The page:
Three quarters of women suffer from 'burnout' due to work-related stress and anxiety
Women are suffering from burnout due to excessive working hours and stress, according to a new study.
Of the women polled by Cosmopolitan, almost three-quarters (71 per cent) said they’re experienced an anxiety or panic attack.
While 40 per cent said they’d sought medical help because of anxiety due to stress.
The symptoms appeared to be linked to their working patterns, with more than half of the 750 women surveyed saying they obsess over work - even when they’re off the clock.
Almost half said they check their work emails every day outside office hours, including weekends.
The study suggested today’s women have become ‘generation burnout’, with more than three quarters of those surveyed regularly feeling a lack of motivation.
Women also reported negative emotions (82 per cent) and 71 per cent felt dissatisfied with life.
“In the past, burnout happened in jobs that involved working with people – occupations such as teaching, social work or nursing – but now it has expanded beyond the caring professions,” said Sir Cary Cooper, professor of organisational psychology and health at Manchester Business School.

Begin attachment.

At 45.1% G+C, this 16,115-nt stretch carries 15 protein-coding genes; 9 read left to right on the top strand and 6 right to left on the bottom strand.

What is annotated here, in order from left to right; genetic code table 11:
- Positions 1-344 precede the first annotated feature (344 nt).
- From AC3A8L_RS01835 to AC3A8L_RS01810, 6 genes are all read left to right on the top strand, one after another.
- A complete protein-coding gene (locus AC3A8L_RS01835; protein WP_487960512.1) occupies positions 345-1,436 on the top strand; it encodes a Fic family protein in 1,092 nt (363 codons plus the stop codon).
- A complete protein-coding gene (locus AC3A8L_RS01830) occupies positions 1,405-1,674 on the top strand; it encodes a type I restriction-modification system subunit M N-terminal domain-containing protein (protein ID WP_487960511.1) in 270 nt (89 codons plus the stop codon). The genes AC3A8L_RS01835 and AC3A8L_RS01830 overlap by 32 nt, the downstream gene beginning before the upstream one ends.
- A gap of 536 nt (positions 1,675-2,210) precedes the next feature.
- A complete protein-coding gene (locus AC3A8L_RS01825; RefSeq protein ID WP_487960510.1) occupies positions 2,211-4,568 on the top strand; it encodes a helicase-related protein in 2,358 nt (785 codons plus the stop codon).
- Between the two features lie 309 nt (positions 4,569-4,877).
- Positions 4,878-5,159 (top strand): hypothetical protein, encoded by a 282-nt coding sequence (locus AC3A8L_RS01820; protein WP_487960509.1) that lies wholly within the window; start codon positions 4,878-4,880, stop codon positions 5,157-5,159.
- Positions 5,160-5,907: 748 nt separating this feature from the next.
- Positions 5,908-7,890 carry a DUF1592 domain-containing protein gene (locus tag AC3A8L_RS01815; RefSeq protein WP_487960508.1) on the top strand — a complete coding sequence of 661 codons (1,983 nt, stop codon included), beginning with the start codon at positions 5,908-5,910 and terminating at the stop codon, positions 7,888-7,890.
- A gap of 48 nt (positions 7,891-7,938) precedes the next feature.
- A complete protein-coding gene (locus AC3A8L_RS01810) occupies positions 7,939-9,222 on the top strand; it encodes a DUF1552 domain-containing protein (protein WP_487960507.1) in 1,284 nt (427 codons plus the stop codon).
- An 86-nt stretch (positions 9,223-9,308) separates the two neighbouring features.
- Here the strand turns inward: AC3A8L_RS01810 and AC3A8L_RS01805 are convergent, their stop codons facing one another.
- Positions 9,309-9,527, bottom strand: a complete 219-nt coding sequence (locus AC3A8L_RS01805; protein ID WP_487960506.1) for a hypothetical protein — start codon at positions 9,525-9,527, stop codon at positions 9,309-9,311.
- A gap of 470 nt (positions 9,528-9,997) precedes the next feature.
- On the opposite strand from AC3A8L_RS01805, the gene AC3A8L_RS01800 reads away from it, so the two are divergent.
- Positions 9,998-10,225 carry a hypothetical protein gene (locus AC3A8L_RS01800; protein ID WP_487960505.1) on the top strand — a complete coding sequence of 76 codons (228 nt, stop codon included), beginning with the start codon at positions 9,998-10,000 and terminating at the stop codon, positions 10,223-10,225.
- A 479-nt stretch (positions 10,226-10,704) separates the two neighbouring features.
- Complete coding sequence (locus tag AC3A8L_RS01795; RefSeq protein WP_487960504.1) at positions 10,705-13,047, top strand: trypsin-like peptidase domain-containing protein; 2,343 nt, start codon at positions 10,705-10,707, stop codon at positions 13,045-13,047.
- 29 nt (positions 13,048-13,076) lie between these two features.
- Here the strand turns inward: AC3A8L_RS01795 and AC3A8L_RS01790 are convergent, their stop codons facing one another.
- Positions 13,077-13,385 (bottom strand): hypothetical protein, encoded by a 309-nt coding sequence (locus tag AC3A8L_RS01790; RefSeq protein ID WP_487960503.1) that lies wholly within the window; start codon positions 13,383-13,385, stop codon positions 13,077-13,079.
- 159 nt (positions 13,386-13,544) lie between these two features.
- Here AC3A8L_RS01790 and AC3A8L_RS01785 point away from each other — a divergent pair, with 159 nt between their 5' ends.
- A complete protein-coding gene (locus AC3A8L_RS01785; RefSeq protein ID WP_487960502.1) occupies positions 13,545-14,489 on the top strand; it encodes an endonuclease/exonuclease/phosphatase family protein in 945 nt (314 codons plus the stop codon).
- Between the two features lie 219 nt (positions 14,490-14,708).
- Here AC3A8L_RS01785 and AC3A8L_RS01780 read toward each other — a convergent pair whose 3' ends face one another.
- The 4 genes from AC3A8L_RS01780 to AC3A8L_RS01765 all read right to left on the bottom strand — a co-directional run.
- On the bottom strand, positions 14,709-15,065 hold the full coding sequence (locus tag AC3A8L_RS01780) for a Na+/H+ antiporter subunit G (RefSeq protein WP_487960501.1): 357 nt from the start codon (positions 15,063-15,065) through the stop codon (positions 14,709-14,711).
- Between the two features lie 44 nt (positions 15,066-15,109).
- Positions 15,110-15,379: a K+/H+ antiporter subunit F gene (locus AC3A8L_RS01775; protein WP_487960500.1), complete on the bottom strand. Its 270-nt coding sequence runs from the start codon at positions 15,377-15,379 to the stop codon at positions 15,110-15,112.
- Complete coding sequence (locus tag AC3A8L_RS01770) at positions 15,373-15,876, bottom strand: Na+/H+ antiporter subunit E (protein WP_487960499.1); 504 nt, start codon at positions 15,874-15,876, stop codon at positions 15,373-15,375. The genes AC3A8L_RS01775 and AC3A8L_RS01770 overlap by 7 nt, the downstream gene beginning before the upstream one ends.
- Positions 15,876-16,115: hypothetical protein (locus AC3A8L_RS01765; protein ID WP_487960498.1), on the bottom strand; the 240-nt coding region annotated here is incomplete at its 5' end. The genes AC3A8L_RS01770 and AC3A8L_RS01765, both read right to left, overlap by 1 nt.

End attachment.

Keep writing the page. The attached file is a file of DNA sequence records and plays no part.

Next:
“The pace of life, work overload, job insecurity and increasingly high expectations of us mean more and more people are becoming burnt out.”
A third of women described their jobs as “very” or “extremely” stressful which tended to have a negative impact on their lifestyle.
More than half said they regularly neglected their appearance or health through stress, 44 per cent said they’d drunk alone to de-stress while 71 per cent said they over or under-ate because of stress.
In addition 40 per cent of women said they work unpaid overtime.
Sir Cary explained that women suffering from burnout should look at their behavioural changes as the first warning signs.
“For example, if you were previously sociable you might become withdrawn; you might be less cooperative or more aggressive and your sense of humour might wane.
“Physical signs depend on the person. You may get more colds, smoke or drink more, eat more or less, or suffer gastrointestinal problems.”